Third, even though we generally feel our kids come first—and that’s a very good thing—we can still consider blocking out time for “deep work.” I liked Cal Newport’s 2016 book Deep Work—he reminds readers of what my dad instinctively knew. We need to allow time and energy for doing more difficult tasks if we want to achieve something, and we must commit to really putting in the effort.
Epictetus spoke of this in his handbook. He pointed to an Olympic athlete, saying that everyone would like to be so strong and fit. But people do not realize that in reality, it takes enormous work, sacrifice, and dedication to get to that level of competition. It means missing out on the rest, comfort, food, and pleasures of regular life, and training long and hard. Are you willing to make tough choices to do what you feel called to accomplish?
If so, the first step is to work towards gaining the most precious resource: Time. As parents, we have to pay for time from sitters or daycare, but it’s often worth it to have the opportunity to get some time to focus. (If you can’t afford it, you may be able to swap babysitting time with other parents.)
It may not be easy. To concentrated deep work, you won’t only miss time with the kids. You will have to turn down the fun downtime distractions you enjoy. We can’t stream the latest Netflix series while we work on a passion project. To make the time, we have to be willing to give up something else.
But at the end of it, you will have done far more than consume someone else’s entertaining work—you’ll have created something of value, for you and for others. And that goes far beyond the fleeting pleasure of the endless parade of distractions.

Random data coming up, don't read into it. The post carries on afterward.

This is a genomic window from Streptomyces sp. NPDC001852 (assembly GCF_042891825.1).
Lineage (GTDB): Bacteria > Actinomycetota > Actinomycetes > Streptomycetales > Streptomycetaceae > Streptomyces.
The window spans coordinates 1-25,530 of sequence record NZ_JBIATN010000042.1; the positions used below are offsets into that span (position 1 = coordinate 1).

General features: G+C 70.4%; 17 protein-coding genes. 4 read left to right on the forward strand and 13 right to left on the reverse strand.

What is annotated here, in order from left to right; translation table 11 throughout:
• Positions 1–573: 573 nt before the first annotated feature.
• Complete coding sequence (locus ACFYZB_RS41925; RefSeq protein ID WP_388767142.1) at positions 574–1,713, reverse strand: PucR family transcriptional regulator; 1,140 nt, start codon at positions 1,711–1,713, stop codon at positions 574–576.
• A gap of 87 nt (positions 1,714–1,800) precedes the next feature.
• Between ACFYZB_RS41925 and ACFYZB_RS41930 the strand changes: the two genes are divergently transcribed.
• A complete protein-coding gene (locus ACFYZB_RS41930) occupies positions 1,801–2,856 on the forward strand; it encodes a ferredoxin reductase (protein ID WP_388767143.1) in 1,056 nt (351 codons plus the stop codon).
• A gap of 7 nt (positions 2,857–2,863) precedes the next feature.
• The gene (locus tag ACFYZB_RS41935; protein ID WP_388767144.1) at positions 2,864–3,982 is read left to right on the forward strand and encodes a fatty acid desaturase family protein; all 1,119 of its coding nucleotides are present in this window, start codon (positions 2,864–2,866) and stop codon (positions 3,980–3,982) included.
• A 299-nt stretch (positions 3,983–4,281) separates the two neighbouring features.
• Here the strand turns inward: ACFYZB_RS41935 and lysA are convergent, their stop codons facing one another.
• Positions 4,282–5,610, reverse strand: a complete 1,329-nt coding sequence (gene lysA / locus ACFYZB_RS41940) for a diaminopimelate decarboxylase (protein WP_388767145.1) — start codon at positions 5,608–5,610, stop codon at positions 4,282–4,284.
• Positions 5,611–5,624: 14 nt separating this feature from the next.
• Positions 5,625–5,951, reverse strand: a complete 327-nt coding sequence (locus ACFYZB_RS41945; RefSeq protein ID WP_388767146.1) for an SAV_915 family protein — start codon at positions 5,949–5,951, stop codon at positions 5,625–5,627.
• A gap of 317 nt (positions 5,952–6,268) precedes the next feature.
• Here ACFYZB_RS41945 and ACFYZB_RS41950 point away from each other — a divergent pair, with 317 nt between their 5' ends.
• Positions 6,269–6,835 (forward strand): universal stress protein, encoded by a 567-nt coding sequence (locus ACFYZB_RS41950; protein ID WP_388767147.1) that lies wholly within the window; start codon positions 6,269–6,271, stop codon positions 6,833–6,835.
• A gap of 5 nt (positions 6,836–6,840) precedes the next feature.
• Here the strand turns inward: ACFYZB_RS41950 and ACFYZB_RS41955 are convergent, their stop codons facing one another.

Meredith Kunz is The Stoic Mom. She is a professional writer, editor, wife, and mother to two daughters in Northern California on a journey to discover how Stoicism and mindfulness can change a parent’s (or any person’s) life. Her passion project: a book-length version of The Stoic Mom, focusing on modern women, motherhood, and Stoicism. Follow her blog at

4 thoughts on Stoic Parenting in the Age of Distraction by Meredith Kunz

  1. Lauran says:

    I appreciate this article. I appreciated the quote from Marcus (yes, we’re on a first name basis). The part, “doing what’s in front of you with precise and genuine seriousness, tenderly, willingly, with justice,” affected me as well. With reflection I’ve noticed how much resistance I have inside to, well, a lot of tasks, attitudes, situations. Willingness to be present was not much present, let alone tenderness. That word tenderness resonates deeply with me. Several weeks ago I started a practice of saying, “I am willing…” I am willing to let go of these distracting thoughts, or I am willing to attend to this task. I was rather astonished at how much better I felt almost instantly when I would bring attention to bear on being willing. It acted to center and renew my deeper values. Now I am willing to bring tenderness to this new practice and anticipate an even deeper and more satisfying journey. Thank you for part in this through your sharing.

  2. […] Stoic Parenting in the Age of Distraction by Meredith Kunz […]

  3. […] Reduce distractions. Focus on the pertinent. Be mindful so as not to rationalize what you know to be false. Find freedom in discipline. […]

  4. […] Reduce distractions. Focus on the pertinent. Be mindful so as not to rationalize what you know to be false. Find freedom in discipline. […]